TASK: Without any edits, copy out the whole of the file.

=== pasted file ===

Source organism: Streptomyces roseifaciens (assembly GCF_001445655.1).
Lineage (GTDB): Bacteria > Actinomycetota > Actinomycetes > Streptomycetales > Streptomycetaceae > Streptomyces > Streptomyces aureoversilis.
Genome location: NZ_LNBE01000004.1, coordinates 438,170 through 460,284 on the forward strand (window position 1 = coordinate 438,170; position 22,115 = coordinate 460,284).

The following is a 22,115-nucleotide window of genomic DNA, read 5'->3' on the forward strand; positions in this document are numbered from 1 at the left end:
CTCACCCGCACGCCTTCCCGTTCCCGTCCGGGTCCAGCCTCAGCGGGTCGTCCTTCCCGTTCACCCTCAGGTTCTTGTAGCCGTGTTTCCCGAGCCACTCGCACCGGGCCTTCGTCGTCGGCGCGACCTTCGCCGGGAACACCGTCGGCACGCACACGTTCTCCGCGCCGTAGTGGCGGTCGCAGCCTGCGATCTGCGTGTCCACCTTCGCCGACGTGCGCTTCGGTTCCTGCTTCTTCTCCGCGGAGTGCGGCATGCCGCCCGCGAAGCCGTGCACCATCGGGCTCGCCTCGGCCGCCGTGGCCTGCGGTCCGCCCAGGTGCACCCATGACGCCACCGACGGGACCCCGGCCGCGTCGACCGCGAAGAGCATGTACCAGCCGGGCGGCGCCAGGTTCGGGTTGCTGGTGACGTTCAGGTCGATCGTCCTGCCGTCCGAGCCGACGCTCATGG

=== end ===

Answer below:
Source organism: Streptomyces roseifaciens (assembly GCF_001445655.1).
Lineage (GTDB): Bacteria > Actinomycetota > Actinomycetes > Streptomycetales > Streptomycetaceae > Streptomyces > Streptomyces aureoversilis.
Genome location: NZ_LNBE01000004.1, coordinates 438,170 through 460,284 on the forward strand (window position 1 = coordinate 438,170; position 22,115 = coordinate 460,284).

The following is a 22,115-nucleotide window of genomic DNA, read 5'->3' on the forward strand; positions in this document are numbered from 1 at the left end:
CTCACCCGCACGCCTTCCCGTTCCCGTCCGGGTCCAGCCTCAGCGGGTCGTCCTTCCCGTTCACCCTCAGGTTCTTGTAGCCGTGTTTCCCGAGCCACTCGCACCGGGCCTTCGTCGTCGGCGCGACCTTCGCCGGGAACACCGTCGGCACGCACACGTTCTCCGCGCCGTAGTGGCGGTCGCAGCCTGCGATCTGCGTGTCCACCTTCGCCGACGTGCGCTTCGGTTCCTGCTTCTTCTCCGCGGAGTGCGGCATGCCGCCCGCGAAGCCGTGCACCATCGGGCTCGCCTCGGCCGCCGTGGCCTGCGGTCCGCCCAGGTGCACCCATGACGCCACCGACGGGACCCCGGCCGCGTCGACCGCGAAGAGCATGTACCAGCCGGGCGGCGCCAGGTTCGGGTTGCTGGTGACGTTCAGGTCGATCGTCCTGCCGTCCGAGCCGACGCTCATGG